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The quest for the Cretan labyrinth

The Minoan civilisation of Crete is seen as the birthplace of the labyrinth, said to hold the monstrous Minotaur. But despite extensive excavations on the island, where is the labyrinth?

Philip Coppens

One of the most famous myths is that of the Cretan labyrinth. The phenomenal structure was said to be designed by Daedalus for King Minos of Crete, to keep the Minotaur – a creature that was part bull, part man – captive.
The story as to how the Minotaur came about relates that Minos had to sacrifice a specific bull, but instead substituted it with another animal. This displeased the god Poseidon, who instilled an urge in Minos’ wife, Pasiphae, to mate with a bull. She had Daedalus fashion a model of a cow in which he concealed Queen Pasiphae, so that she could satisfy her love for the bull. Alas, of their union was born a monster, the Minotaur, for which Daedalus had to construct the labyrinth.
Subsequently, wars between Athens and Crete broke out, which resulted in the defeat of Athens. The Athenians thus were forced to send seven men and women to Crete every year, which were sacrificed to the Minotaur. Over time, however, this caused great resentment and expeditions were mounted by the Athenians to try and destroy this monster, so that the sacrifices could end. In time, the Greek hero Theseus challenged to kill the creature. He found his way through the labyrinth with the help of Ariadne, King Minos’ daughter. Ever since, the story of Theseus and Ariadne has inspired thousands of people and was depicted numerous times in many of the labyrinths that were installed in the Gothic cathedrals, including that of Chartres.

Is the story of the Cretan labyrinth purely a myth, or rooted in history? After Heinrich Schliemann had convinced the world that the legendary city of Troy had existed by a series of excavations that seemed to prove its reality, the question was whether the Cretan labyrinth too was fact. The man who tried to prove as such was the British archaeologist Arthur Evans, who began excavations at the Palace of Knossos, just south of the Cretan capital of Iraklion.
Indeed, the site of the Cretan labyrinth is assumed to be Knossos, and specifically the Palace of Knossos, though there is no hard evidence for this conclusion. Indeed, the structure does not adhere to the design of a proper labyrinth, which is that of a unicursal path leading towards the centre of – mostly – concentric circles. The Palace of Knossos is anything but. Indeed, Evans pushed the identification through on the notion that the extraordinary amount of chambers and corridors that made up the Palace made it a labyrinthine structure.

Technically, the Palace is therefore not a labyrinth – though Evans himself was not the one who forced the evidence. The earliest reference to a labyrinth was Egyptian in origin and appears in the 5th century by Herodotus, describing the Egyptian labyrinth. The link between that structure and Crete was done in the following centuries by Diodorus and Pliny, who stated that Daidalos had learned of the labyrinth design in Egypt. Indeed, some researchers posit that the very word “labyrinth” originates from lapi-ro-hun-t, or “Temple on the Mouth of the Sea” – which is Egyptian.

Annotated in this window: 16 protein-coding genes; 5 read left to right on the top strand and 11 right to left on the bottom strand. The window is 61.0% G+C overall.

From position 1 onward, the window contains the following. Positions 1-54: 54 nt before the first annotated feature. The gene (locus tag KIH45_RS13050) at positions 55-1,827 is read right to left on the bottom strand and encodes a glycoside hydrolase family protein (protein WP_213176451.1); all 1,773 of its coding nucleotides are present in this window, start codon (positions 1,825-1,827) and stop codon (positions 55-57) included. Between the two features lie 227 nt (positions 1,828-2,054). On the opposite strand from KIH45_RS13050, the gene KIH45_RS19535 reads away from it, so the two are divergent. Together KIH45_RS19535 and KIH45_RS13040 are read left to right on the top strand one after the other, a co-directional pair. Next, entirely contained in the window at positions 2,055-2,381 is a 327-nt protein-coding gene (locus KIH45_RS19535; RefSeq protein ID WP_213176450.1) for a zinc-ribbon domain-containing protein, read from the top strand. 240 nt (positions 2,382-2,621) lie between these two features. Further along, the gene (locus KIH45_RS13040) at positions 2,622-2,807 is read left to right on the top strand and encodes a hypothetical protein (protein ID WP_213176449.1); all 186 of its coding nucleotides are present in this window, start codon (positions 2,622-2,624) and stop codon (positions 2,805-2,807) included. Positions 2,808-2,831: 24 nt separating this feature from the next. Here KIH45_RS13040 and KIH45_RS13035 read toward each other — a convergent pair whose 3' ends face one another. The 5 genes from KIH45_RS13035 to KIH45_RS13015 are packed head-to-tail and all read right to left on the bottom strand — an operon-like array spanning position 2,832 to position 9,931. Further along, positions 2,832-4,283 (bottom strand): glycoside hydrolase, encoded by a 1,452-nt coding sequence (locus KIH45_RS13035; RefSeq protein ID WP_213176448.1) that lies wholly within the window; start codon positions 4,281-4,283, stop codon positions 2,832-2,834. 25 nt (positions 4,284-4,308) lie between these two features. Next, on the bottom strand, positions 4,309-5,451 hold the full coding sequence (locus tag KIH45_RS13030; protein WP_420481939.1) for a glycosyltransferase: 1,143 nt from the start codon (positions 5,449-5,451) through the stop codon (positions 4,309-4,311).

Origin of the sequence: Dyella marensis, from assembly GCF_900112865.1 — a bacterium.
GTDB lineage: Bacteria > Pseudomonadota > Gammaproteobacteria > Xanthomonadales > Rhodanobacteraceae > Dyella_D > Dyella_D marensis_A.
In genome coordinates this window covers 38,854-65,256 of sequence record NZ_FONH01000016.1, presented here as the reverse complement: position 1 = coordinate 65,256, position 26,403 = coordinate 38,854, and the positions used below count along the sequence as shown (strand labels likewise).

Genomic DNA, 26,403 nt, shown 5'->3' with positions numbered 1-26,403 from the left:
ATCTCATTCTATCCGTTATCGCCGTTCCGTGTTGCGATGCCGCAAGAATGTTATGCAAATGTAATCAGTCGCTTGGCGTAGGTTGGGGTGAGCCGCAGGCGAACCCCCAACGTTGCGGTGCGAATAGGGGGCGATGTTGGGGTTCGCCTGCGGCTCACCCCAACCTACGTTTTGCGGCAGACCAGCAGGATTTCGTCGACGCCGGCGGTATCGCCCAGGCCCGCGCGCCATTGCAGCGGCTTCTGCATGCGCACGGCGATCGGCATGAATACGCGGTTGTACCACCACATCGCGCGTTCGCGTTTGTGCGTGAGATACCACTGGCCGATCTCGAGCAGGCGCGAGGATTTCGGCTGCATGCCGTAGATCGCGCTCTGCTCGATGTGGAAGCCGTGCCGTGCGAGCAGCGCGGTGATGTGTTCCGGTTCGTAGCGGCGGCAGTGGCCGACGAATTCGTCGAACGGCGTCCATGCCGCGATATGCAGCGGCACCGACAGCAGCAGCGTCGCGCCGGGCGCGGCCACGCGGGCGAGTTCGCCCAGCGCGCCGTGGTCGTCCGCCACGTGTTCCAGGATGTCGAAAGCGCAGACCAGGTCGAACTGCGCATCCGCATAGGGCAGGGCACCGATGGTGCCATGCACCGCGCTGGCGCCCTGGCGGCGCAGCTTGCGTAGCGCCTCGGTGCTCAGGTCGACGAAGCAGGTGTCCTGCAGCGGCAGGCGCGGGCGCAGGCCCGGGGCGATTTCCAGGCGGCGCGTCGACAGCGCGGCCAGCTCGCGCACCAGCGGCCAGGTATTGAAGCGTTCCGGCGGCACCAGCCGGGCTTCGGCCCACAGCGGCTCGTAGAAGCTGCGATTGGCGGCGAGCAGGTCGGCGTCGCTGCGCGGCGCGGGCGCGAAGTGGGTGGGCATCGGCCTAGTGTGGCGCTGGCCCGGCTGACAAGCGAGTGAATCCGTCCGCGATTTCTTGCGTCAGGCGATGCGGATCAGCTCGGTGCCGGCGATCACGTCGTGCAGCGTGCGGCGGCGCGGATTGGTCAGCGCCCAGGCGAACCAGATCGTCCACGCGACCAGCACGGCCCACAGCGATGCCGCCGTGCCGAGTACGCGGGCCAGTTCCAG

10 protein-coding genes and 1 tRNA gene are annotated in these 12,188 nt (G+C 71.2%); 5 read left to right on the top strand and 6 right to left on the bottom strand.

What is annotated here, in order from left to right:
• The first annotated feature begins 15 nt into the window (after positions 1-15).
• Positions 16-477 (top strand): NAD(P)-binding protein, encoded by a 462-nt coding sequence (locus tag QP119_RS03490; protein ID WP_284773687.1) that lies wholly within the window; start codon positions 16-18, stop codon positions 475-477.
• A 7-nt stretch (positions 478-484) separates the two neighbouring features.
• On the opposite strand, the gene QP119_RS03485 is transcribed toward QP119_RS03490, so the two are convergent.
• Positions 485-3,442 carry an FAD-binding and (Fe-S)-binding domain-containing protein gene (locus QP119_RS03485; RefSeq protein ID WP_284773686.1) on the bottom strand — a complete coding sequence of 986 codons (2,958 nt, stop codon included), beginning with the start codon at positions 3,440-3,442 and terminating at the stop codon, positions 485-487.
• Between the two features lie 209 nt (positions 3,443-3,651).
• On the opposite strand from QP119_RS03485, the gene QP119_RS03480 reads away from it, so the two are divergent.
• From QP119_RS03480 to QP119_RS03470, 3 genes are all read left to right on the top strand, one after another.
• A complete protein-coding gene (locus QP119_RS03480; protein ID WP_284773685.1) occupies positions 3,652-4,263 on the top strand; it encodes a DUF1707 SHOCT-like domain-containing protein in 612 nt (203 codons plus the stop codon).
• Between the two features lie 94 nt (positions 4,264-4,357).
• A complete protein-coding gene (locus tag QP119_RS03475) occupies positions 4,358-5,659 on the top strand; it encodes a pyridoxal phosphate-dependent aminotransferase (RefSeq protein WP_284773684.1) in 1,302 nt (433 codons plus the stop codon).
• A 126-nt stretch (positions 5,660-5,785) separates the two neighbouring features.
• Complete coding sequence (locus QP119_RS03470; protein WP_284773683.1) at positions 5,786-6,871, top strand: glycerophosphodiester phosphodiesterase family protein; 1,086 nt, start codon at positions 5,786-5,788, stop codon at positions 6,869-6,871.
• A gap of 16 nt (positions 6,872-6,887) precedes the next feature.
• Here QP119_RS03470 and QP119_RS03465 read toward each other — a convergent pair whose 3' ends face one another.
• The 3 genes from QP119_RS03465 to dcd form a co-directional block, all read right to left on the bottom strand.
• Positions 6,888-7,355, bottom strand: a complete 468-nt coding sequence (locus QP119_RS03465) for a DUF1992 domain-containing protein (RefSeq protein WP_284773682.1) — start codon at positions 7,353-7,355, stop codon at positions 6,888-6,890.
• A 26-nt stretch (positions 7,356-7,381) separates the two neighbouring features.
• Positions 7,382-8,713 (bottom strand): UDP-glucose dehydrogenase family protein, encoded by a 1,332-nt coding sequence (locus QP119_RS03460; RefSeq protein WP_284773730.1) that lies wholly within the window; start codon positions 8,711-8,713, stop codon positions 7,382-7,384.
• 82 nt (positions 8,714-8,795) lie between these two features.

It was the American journalist W. J. Stillman, a former American consul in Crete, who in the 18th century reintroduced the notion that Knossos might be the Labyrinth of Greek mythology. His articles were widely read and even inspired Schliemann to venture to Crete, to dig at Knossos. Crete was at the time under Turkish control and all attempts to excavate were denied, which is why it was Arthur Evans, with a new political regime in place, who was able to start excavations.

The inspiration for the Cretan labyrinth was said to be built at Medinet el Fayum, ca. 1800 BC, under Pharaoh Amenemhet III (12th Dynasty). This Egyptian “labyrinth” at Hawara was actually a temple of the dead and is a vast array of rooms, set on several floors, so that one could easily get lost. As such, it is indeed on par with the Palace of Knossos. Indeed, both were possibly temples of the dead and labyrinths were specifically identified as structures from which the dead could not escape.
Though the chief focus for Knossos being the labyrinth has been the amount of rooms within the palace, some have observed that the access routes to Knossos had several bends – never is there a straight line in approaching the Palace. This is more important than it might appear to be at first. Spirits were said to be able to travel only in straight lines; as such, bends – like those for entering Knossos – guaranteed that spirits could not enter or leave such constructions. Seeing that the palaces of Crete were likely linked with a cult of the dead, this is a significant observation to make.

The Palace of Knossos thus shares similarities with the design of the Egyptian labyrinth. But is the Palace truly a labyrinth? Or “the” Daidalos Labyrinth? The answer is both yes… and no.
It is a matter of fact that so far, a “genuine labyrinth” has not been found at Knossos. Indeed, a quarry near Gortyn has better credentials for holding a genuine labyrinth. In the 17th century, W. Lithgow, writing “The Totall Discourse”, was shown the entrance to the so-called “Daidalos Labyrinth”, which was not the palace at Knossos as such, but the quarry near Gortyn.